A peptide is a short sequence of chained amino acids. Amino acids in a peptide are linked to one another in a sequence called a peptide bond. Proteins are distinguished from peptides by the amount of aminos in a chain. Peptide chains are much shorter than proteins. Two or more amino acids are typically regarded as a peptide bond. Proteins are long molecules made up of peptide chains that contain fifty or more bonds of aminos. Enzymes within the body break down and digest protein into peptides. These peptides are then utilised throughout the body to serve a multitude of functions. For example, some peptides are adapted to deliver hormones around the bodily system.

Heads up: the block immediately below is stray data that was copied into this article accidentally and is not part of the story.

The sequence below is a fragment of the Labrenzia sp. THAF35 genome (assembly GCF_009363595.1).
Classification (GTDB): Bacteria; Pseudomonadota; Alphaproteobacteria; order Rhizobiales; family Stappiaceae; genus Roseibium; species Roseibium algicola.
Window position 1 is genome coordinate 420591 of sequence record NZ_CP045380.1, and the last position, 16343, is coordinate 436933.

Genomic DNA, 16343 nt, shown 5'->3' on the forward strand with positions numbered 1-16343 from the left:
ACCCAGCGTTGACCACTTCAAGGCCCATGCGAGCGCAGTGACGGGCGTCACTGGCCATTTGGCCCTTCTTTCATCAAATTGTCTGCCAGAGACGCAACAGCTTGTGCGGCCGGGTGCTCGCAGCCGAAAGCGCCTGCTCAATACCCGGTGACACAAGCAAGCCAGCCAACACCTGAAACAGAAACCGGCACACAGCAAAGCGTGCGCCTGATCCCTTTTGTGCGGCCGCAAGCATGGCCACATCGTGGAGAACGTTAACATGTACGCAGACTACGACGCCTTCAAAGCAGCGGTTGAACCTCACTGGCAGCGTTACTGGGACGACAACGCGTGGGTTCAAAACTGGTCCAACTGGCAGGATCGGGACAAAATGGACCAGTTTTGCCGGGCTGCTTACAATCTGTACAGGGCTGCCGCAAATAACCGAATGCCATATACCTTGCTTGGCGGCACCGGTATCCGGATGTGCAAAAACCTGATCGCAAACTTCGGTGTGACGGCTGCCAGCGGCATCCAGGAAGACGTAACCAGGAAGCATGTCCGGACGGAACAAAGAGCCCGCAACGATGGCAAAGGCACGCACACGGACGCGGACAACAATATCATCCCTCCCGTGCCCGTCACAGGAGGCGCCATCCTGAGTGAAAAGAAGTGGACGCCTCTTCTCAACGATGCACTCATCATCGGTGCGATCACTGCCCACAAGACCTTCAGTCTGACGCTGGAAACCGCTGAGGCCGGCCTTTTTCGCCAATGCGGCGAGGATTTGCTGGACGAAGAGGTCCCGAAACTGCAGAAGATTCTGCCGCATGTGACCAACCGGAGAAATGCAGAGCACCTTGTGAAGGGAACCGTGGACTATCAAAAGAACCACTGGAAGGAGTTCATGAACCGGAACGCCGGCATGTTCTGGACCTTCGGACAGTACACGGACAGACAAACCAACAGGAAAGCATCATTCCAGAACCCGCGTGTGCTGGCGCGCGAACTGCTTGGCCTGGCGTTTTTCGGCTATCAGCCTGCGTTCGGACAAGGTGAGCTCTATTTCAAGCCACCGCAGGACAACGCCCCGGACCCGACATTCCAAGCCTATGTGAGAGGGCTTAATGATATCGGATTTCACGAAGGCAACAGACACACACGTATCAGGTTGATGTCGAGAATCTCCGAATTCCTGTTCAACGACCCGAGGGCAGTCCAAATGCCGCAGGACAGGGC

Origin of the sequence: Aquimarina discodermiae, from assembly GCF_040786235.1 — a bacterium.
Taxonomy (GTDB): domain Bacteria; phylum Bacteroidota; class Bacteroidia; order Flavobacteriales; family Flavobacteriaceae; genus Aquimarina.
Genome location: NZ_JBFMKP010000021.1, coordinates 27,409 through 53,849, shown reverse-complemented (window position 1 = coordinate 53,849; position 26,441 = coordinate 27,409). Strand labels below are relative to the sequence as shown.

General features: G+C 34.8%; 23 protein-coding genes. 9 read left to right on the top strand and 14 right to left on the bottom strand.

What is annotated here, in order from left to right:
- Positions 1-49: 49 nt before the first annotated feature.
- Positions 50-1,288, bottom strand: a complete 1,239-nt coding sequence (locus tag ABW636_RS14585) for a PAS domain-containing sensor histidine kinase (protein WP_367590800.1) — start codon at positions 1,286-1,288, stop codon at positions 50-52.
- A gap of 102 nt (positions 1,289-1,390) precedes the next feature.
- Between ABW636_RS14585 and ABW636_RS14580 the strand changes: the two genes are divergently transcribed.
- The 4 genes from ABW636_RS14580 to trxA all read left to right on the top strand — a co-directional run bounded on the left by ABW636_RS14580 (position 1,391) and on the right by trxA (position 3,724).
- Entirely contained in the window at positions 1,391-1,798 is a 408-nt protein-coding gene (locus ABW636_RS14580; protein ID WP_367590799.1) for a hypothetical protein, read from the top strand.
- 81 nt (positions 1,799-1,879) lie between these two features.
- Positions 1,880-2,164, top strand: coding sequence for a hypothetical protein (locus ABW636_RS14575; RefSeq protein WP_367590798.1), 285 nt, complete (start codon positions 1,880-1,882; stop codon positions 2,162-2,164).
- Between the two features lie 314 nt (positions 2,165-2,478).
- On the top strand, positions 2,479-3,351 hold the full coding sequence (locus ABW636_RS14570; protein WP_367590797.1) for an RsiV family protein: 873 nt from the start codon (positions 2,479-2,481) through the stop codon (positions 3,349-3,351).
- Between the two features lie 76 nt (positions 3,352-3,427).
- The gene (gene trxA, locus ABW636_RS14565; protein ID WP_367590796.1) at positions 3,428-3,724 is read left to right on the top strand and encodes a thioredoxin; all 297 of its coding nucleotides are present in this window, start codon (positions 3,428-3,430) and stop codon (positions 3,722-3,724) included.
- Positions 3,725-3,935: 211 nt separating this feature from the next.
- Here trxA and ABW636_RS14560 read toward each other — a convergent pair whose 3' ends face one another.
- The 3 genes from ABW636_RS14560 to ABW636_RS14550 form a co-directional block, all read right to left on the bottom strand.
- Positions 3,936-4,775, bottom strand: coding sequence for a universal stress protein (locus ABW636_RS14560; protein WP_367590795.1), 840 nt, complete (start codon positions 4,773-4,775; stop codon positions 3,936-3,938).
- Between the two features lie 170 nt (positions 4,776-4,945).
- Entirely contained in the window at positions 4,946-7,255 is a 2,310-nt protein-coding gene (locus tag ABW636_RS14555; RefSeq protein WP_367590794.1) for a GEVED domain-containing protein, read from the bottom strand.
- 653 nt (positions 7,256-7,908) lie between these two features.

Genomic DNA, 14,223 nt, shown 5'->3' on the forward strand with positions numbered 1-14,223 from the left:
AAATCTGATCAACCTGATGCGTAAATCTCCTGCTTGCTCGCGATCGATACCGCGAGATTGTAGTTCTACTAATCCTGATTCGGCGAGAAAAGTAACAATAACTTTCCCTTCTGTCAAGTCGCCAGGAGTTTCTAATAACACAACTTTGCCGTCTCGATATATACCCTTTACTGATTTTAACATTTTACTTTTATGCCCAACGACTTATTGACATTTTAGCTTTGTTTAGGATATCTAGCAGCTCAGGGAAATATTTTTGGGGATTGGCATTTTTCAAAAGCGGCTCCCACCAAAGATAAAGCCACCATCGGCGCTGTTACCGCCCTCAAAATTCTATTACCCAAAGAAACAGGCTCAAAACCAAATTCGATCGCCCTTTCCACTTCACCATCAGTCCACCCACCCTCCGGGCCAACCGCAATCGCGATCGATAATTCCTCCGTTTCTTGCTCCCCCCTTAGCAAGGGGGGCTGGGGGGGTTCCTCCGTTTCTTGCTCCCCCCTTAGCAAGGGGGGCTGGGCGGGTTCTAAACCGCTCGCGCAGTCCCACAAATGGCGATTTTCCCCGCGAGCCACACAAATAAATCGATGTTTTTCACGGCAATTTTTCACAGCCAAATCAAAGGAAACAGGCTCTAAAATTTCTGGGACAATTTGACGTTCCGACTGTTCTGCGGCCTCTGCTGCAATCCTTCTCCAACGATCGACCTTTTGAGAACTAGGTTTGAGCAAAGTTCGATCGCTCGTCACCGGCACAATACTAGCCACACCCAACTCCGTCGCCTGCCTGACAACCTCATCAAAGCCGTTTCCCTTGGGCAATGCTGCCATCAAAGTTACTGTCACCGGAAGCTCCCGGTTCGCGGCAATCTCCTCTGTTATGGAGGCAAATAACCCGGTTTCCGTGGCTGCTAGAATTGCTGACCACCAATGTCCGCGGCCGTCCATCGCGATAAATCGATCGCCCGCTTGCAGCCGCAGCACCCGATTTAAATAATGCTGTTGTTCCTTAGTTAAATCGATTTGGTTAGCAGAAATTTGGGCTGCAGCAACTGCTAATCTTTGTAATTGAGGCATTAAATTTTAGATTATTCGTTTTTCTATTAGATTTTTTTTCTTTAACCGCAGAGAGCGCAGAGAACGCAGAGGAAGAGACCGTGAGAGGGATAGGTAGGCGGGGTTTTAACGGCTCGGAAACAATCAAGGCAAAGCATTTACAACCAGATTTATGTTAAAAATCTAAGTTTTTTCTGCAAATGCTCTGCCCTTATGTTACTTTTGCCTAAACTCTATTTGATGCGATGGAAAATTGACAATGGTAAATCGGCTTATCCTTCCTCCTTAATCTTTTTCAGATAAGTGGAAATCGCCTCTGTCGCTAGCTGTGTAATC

Cells require proteins and peptides to serve their individual functions. Proteins serve to structure cells, tissue and organs, whereas peptides dictate and regulate the activities of different cell types.

Peptides function as an indispensable signalling molecule. Neuropeptides, peptide hormones and polypeptide growth factors all rely on the transmission of signals between cells. For example: pancreatic β-cells release the peptide hormone insulin that facilitates the storage and absorption of glucose. 

Another example would be Oxytocin. This neuropeptide is secreted by the pituitary gland and is produced by hypothalamic neurons. Oxytocin is vital for neurological function as well as protection from cardiovascular disease.